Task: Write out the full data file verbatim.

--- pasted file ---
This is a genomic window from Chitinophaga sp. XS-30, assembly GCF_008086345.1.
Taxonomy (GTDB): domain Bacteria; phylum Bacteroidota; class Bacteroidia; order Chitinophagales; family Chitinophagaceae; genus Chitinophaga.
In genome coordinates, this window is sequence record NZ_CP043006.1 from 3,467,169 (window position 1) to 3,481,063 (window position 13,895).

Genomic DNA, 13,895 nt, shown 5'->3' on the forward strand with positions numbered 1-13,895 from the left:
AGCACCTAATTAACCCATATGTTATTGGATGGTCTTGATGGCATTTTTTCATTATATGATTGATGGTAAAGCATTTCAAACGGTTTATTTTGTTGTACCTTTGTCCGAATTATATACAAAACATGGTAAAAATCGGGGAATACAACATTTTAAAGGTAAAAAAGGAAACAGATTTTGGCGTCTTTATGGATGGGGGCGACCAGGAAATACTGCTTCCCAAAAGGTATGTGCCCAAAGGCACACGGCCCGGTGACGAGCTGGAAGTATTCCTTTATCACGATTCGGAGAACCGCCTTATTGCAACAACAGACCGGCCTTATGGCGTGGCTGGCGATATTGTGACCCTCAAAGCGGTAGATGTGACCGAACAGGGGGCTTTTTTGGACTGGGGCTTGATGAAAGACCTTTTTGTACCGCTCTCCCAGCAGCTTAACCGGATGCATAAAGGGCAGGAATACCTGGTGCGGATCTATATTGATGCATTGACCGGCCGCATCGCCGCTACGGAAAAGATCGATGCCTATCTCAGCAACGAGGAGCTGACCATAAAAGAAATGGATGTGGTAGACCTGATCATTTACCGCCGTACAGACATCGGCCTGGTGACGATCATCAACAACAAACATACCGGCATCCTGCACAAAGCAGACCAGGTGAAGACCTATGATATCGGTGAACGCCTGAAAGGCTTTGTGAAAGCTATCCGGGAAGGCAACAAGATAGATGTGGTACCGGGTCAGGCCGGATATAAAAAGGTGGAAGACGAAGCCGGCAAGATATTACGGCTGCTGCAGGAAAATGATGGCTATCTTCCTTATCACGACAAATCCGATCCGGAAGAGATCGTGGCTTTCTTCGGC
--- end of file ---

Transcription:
This is a genomic window from Chitinophaga sp. XS-30, assembly GCF_008086345.1.
Taxonomy (GTDB): domain Bacteria; phylum Bacteroidota; class Bacteroidia; order Chitinophagales; family Chitinophagaceae; genus Chitinophaga.
In genome coordinates, this window is sequence record NZ_CP043006.1 from 3,467,169 (window position 1) to 3,481,063 (window position 13,895).

Genomic DNA, 13,895 nt, shown 5'->3' on the forward strand with positions numbered 1-13,895 from the left:
AGCACCTAATTAACCCATATGTTATTGGATGGTCTTGATGGCATTTTTTCATTATATGATTGATGGTAAAGCATTTCAAACGGTTTATTTTGTTGTACCTTTGTCCGAATTATATACAAAACATGGTAAAAATCGGGGAATACAACATTTTAAAGGTAAAAAAGGAAACAGATTTTGGCGTCTTTATGGATGGGGGCGACCAGGAAATACTGCTTCCCAAAAGGTATGTGCCCAAAGGCACACGGCCCGGTGACGAGCTGGAAGTATTCCTTTATCACGATTCGGAGAACCGCCTTATTGCAACAACAGACCGGCCTTATGGCGTGGCTGGCGATATTGTGACCCTCAAAGCGGTAGATGTGACCGAACAGGGGGCTTTTTTGGACTGGGGCTTGATGAAAGACCTTTTTGTACCGCTCTCCCAGCAGCTTAACCGGATGCATAAAGGGCAGGAATACCTGGTGCGGATCTATATTGATGCATTGACCGGCCGCATCGCCGCTACGGAAAAGATCGATGCCTATCTCAGCAACGAGGAGCTGACCATAAAAGAAATGGATGTGGTAGACCTGATCATTTACCGCCGTACAGACATCGGCCTGGTGACGATCATCAACAACAAACATACCGGCATCCTGCACAAAGCAGACCAGGTGAAGACCTATGATATCGGTGAACGCCTGAAAGGCTTTGTGAAAGCTATCCGGGAAGGCAACAAGATAGATGTGGTACCGGGTCAGGCCGGATATAAAAAGGTGGAAGACGAAGCCGGCAAGATATTACGGCTGCTGCAGGAAAATGATGGCTATCTTCCTTATCACGACAAATCCGATCCGGAAGAGATCGTGGCTTTCTTCGGC